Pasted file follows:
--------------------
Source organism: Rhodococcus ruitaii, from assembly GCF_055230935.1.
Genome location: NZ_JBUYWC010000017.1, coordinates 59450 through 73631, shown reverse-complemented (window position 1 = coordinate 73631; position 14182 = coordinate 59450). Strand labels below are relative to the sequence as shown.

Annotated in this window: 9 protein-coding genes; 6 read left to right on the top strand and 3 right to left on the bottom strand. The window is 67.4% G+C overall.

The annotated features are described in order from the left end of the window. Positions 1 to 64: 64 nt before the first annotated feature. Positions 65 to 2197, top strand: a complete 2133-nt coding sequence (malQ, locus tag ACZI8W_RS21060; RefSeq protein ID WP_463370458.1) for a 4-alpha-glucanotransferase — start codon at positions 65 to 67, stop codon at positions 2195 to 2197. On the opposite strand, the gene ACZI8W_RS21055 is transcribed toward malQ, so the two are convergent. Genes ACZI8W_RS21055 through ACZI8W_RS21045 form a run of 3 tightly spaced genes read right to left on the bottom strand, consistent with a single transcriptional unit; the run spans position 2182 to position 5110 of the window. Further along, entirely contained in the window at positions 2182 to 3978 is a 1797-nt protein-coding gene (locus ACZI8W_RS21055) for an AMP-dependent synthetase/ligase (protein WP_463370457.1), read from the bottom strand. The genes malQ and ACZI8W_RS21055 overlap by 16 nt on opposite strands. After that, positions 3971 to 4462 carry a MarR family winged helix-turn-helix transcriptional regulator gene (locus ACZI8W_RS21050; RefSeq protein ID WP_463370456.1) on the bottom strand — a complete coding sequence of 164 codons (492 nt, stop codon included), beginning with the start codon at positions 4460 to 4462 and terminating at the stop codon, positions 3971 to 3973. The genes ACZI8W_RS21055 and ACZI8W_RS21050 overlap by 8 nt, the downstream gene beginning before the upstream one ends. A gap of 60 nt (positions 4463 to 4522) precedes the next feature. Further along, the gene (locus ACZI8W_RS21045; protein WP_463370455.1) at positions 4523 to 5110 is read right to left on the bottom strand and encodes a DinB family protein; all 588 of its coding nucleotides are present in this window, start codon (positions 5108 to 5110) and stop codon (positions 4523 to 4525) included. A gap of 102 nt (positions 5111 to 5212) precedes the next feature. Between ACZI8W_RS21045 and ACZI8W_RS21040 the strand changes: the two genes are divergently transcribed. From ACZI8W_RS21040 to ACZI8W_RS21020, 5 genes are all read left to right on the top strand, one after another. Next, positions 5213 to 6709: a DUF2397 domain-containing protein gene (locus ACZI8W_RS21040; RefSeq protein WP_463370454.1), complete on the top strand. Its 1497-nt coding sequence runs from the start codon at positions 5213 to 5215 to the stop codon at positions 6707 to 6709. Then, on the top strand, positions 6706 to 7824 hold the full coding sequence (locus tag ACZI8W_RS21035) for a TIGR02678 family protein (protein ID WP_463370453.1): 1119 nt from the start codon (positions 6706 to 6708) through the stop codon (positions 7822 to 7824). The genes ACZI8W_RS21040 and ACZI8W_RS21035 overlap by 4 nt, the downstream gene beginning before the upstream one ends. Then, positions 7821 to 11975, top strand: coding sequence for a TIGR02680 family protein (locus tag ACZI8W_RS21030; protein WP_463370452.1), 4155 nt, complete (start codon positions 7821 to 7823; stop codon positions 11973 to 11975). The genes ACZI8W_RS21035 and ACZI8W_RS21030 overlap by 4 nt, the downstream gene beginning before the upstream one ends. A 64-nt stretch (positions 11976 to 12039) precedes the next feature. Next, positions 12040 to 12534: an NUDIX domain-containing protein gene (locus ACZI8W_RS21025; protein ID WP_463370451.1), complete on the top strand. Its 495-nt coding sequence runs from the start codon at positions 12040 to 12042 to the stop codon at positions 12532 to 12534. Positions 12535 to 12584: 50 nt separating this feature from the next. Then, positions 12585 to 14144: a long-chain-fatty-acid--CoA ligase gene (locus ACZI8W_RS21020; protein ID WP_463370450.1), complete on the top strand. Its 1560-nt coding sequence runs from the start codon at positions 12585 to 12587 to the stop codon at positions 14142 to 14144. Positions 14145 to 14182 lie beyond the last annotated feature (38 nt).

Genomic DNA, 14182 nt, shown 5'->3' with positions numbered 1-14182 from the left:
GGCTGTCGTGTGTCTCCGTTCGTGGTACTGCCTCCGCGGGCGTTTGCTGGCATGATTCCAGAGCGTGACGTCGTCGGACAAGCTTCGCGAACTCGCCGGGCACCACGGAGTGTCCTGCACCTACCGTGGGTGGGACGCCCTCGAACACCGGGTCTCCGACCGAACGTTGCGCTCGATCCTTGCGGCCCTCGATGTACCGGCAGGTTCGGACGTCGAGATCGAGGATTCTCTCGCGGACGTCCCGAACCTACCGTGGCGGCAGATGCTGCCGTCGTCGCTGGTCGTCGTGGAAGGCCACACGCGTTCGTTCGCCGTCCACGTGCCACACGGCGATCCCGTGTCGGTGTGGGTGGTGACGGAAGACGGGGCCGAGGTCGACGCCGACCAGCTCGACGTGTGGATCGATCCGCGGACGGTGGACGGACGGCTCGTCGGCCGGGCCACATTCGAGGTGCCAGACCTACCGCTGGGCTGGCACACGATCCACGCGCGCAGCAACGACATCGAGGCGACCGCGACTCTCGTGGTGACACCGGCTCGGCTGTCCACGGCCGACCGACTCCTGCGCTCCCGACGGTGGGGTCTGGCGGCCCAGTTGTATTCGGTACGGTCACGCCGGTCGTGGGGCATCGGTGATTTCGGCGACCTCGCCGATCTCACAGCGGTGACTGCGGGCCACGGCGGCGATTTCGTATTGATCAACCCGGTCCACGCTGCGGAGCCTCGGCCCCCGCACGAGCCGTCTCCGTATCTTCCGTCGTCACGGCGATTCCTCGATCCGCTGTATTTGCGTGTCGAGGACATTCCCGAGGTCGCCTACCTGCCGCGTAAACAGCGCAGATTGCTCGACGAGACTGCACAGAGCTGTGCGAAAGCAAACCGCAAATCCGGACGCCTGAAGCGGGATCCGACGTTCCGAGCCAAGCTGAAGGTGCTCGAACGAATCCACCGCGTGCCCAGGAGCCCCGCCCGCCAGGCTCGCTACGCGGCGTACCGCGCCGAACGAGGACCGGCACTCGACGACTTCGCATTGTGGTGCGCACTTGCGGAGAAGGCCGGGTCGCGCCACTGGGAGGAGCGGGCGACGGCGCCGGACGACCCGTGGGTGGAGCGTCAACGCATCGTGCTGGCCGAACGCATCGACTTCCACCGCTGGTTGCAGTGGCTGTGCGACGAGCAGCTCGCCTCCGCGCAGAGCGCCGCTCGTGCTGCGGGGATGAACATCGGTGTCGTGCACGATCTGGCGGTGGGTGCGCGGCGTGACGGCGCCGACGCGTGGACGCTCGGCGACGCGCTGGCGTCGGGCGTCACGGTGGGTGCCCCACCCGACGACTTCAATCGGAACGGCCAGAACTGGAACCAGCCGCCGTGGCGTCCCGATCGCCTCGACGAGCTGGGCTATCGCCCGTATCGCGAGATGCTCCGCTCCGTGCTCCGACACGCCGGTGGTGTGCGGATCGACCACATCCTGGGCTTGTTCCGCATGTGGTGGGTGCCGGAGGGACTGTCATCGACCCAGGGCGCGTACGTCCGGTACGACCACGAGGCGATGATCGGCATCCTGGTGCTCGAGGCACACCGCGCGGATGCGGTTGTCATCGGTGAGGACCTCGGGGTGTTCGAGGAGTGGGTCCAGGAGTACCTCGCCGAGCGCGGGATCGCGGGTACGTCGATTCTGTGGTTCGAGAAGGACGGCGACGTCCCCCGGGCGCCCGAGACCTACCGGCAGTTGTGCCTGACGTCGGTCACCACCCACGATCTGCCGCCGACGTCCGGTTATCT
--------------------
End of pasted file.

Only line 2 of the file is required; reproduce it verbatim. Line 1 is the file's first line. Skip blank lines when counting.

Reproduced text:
Genome location: NZ_JBUYWC010000017.1, coordinates 59450 through 73631, shown reverse-complemented (window position 1 = coordinate 73631; position 14182 = coordinate 59450). Strand labels below are relative to the sequence as shown.